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Galatians 1:20

    Galatians 1:20 Translations

    King James Version (KJV)

    Now the things which I write unto you, behold, before God, I lie not.

    American King James Version (AKJV)

    Now the things which I write to you, behold, before God, I lie not.

    American Standard Version (ASV)

    Now touching the things which I write unto you, behold, before God, I lie not.

    Basic English Translation (BBE)

    Now God is witness that the things which I am writing to you are true.

    Webster's Revision

    Now touching the things which I write unto you, behold, before God, I lie not.

    World English Bible

    Now about the things which I write to you, behold, before God, I'm not lying.

    English Revised Version (ERV)

    Now touching the things which I write unto you, behold, before God, I lie not.

    Clarke's Commentary on Galatians 1:20

    Before God I lie not - This he speaks in reference to having seen only Peter and James at Jerusalem; and consequently to prove that he had not learned the Gospel from the assembly of the apostles at Jerusalem, nor consequently received his commission from them.

    Barnes' Notes on Galatians 1:20

    Behold, before God I lie not - This is an oath, or a solemn appeal to God; see the note at Romans 9:1. The design of this oath here is to prevent all suspicion of falsehood, It may seem to be remarkable that Paul should make this solemn appeal to God in this argument, and in the narrative of a plain fact, when his statement could hardly be called in question by anyone. But we may remark:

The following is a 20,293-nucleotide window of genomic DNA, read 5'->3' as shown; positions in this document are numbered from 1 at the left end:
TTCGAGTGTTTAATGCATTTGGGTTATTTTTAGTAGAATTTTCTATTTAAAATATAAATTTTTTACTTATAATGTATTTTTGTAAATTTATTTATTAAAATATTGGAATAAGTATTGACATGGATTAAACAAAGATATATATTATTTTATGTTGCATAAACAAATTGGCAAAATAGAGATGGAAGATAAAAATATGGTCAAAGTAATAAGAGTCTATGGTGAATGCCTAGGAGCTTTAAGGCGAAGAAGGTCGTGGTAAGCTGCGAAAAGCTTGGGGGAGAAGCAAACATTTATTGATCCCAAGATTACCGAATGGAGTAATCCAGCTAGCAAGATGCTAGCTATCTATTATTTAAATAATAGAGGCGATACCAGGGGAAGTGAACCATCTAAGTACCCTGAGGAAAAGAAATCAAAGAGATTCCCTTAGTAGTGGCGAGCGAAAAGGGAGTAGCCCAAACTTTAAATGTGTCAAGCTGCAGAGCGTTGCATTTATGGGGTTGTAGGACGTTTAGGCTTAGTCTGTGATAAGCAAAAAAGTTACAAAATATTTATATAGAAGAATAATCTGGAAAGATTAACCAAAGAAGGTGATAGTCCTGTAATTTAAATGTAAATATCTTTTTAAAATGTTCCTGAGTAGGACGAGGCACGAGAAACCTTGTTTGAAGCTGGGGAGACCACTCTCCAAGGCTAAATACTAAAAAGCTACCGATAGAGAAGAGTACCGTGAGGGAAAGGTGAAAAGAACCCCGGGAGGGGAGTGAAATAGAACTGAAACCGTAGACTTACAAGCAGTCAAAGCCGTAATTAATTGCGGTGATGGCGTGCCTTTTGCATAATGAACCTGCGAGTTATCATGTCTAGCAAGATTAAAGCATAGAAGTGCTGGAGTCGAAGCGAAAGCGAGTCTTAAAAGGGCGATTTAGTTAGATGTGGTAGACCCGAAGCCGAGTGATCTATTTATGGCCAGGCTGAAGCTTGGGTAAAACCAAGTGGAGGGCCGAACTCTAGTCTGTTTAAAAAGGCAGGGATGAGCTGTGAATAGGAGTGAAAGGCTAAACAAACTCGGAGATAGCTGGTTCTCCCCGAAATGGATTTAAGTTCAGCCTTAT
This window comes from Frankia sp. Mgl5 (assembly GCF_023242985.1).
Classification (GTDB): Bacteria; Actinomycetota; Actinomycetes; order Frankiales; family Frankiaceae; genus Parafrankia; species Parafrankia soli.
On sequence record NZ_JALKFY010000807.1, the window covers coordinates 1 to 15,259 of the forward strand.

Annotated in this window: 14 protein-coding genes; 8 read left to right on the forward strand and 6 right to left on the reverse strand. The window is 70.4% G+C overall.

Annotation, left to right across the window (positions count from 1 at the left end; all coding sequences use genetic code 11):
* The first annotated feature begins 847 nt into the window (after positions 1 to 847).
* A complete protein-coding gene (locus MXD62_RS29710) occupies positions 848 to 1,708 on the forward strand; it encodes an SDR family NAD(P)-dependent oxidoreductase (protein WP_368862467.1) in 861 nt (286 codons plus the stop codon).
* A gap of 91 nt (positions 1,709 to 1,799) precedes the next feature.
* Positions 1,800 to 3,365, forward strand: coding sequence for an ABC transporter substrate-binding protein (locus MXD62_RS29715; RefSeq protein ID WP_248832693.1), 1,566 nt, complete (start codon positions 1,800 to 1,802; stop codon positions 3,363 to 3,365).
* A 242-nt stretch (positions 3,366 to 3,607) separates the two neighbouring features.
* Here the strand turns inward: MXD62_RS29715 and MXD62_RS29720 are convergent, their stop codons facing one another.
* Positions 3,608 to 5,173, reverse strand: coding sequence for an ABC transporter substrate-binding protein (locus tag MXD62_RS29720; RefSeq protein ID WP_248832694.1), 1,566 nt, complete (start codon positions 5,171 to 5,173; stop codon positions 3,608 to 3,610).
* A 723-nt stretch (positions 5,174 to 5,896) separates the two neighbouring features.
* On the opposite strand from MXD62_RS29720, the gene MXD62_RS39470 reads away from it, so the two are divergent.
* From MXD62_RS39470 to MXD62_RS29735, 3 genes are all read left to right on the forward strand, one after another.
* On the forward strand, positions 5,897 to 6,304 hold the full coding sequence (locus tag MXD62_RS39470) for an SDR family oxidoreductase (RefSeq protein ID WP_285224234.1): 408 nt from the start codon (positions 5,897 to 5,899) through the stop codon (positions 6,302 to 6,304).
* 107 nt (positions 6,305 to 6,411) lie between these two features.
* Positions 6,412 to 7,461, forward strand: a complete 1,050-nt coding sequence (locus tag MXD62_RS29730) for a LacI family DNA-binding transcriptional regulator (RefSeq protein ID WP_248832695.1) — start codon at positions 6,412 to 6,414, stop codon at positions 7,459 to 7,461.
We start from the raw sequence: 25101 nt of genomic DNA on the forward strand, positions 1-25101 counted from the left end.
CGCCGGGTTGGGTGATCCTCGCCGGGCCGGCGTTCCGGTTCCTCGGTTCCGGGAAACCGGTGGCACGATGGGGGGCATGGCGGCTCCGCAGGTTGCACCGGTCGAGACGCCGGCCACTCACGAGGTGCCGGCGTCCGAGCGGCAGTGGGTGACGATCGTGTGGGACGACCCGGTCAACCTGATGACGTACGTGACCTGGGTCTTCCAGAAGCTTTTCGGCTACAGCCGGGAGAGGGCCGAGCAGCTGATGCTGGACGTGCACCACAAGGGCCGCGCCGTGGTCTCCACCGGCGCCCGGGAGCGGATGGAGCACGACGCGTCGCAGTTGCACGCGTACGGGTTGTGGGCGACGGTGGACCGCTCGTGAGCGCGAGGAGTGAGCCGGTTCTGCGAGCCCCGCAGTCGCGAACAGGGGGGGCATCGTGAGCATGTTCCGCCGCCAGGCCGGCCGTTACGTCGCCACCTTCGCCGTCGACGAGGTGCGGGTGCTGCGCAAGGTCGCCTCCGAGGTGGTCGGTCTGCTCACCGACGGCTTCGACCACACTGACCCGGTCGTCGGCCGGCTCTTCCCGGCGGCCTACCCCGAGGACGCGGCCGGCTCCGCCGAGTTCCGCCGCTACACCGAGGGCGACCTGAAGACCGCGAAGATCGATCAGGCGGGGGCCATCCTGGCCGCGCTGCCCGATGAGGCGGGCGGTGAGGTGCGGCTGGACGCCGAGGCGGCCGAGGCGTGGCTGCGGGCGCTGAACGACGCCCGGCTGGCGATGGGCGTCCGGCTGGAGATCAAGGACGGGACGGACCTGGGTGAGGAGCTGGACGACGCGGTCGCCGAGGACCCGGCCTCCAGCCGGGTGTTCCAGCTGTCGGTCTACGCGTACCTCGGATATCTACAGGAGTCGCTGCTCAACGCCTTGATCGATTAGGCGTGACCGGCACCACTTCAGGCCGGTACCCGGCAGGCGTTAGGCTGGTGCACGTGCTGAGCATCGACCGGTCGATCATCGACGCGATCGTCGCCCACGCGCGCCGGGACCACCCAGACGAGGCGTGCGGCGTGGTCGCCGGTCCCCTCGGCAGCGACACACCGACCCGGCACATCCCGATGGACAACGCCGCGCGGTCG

(1) That the oath here refers not only to the fact that he was with Peter and James only fifteen days, but to the entire group of facts to which he had referred in this chapter. "The things which I wrote unto you." It included, therefore, the narrative about his conversion, and the direct revelation which he had from the Lord Jesus.

    (2) there were no radios which he could appeal to in this case, and he could, therefore, only appeal to God. It was probably not practicable for him to appeal to Peter or James, since neither of them were in Galatia, and a considerable part of the transactions here referred to occurred where there were no witnesses. It pertained to the direct revelation of truth from the Lord Jesus. The only way, therefore, was for Paul to appeal directly to God for the truth of what he said.

    (3) the importance of the truth here affirmed was such as to justify this solemn appeal to God. It was an extraordinary and miraculous revelation of the truth by Jesus Christ himself. He received information of the truth of Christianity from no human being. He had consulted no one in regard to its nature. That fact was so extraordinary, and it was so remarkable that the system thus communicated to him should harmonize so entirely with that taught by the other apostles with whom he had had no contact, that it was not improper to appeal to God in this solemn manner. It was, therefore, no trifling matter in which Paul appealed to God; and a solemn appeal of the same nature and in the same circumstances can never be improper.